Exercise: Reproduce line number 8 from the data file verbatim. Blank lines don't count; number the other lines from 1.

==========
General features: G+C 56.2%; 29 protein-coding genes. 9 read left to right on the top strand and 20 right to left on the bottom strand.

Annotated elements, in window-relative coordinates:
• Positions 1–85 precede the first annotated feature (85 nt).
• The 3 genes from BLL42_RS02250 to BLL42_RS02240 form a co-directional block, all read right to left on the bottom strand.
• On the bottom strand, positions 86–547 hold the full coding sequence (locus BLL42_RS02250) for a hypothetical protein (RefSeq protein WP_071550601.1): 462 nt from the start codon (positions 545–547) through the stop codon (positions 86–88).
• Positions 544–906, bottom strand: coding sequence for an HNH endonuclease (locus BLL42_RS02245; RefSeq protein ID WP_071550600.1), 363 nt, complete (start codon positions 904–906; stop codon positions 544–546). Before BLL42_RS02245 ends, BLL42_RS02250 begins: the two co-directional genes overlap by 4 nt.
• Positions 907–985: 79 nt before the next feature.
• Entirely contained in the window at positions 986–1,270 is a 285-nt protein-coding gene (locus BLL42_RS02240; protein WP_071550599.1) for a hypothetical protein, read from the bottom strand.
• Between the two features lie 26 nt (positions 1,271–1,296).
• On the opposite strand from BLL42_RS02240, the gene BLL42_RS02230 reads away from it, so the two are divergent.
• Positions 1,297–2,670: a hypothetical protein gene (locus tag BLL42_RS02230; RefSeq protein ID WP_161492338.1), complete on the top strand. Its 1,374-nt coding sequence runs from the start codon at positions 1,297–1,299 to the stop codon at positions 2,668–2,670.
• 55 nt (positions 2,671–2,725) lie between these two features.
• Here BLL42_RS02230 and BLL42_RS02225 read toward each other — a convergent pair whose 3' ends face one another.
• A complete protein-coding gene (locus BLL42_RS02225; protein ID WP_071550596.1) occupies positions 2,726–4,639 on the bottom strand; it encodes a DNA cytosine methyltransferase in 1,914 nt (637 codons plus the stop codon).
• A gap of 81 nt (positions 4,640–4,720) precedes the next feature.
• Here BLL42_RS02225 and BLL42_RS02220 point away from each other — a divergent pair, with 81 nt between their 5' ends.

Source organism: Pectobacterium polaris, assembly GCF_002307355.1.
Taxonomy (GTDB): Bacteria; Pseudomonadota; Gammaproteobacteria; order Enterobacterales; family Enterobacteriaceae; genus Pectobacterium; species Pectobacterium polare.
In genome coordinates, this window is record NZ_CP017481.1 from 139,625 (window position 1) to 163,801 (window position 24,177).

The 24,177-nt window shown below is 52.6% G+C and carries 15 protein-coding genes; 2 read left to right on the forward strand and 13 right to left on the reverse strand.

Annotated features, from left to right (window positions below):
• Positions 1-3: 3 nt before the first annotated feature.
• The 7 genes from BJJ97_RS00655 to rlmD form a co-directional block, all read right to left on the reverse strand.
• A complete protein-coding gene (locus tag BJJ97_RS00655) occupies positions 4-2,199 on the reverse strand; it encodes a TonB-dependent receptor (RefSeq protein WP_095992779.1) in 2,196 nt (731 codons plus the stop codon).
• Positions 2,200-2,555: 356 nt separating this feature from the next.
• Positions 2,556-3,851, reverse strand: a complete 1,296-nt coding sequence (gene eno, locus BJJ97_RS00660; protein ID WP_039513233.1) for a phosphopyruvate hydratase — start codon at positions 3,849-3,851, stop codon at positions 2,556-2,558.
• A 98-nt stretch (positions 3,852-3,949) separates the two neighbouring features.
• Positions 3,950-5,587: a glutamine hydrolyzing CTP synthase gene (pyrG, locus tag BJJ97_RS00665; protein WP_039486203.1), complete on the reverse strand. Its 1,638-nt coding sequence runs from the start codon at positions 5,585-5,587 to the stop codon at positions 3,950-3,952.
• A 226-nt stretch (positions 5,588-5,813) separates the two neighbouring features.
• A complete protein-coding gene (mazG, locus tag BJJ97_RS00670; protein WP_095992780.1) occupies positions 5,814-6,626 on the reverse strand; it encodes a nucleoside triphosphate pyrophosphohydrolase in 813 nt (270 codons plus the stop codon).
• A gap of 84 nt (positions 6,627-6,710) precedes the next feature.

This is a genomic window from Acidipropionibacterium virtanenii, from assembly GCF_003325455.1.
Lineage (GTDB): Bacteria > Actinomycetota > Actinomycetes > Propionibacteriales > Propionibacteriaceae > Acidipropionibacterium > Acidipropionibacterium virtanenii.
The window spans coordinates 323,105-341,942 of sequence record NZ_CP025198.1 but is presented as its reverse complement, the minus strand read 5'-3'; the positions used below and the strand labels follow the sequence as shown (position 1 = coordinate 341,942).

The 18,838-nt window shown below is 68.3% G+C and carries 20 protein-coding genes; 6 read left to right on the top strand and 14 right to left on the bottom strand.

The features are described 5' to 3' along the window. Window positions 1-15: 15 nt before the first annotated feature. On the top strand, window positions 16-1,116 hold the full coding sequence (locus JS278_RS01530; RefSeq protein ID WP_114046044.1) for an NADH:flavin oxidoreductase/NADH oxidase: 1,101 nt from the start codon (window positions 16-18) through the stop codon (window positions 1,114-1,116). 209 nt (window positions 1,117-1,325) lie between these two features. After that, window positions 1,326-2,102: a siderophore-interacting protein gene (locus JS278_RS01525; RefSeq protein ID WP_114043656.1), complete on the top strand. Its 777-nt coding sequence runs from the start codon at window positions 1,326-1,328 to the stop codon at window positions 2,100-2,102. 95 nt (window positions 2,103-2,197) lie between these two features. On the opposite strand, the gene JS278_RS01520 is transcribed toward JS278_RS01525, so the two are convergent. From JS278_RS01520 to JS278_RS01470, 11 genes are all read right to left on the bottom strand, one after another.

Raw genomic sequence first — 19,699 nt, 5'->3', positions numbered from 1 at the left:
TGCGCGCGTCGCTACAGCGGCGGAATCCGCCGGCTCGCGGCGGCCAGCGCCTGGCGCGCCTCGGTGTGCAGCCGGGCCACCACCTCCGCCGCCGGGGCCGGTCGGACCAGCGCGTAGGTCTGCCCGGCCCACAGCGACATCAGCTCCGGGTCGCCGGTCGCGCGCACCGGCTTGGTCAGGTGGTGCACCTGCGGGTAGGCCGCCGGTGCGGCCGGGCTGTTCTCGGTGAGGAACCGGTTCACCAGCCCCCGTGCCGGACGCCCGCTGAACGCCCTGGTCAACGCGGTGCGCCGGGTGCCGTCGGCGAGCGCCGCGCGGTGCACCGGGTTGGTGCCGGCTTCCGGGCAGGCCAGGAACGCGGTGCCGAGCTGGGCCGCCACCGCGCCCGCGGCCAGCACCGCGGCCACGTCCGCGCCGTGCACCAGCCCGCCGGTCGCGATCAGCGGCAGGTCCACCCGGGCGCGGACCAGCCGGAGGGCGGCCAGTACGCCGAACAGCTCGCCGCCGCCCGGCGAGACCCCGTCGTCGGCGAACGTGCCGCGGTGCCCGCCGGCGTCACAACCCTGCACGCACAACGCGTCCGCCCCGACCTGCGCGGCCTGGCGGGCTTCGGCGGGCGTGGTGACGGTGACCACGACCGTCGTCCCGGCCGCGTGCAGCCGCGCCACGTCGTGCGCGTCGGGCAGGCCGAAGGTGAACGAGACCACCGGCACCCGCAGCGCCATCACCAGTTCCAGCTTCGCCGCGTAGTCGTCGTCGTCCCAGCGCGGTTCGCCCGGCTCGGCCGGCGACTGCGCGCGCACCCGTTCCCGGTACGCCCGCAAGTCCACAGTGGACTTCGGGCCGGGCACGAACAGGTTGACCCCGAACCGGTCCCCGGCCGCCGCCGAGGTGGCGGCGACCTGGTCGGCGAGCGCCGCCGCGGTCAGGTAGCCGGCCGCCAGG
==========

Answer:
• Entirely contained in the window at positions 986–1,270 is a 285-nt protein-coding gene (locus BLL42_RS02240; protein WP_071550599.1) for a hypothetical protein, read from the bottom strand.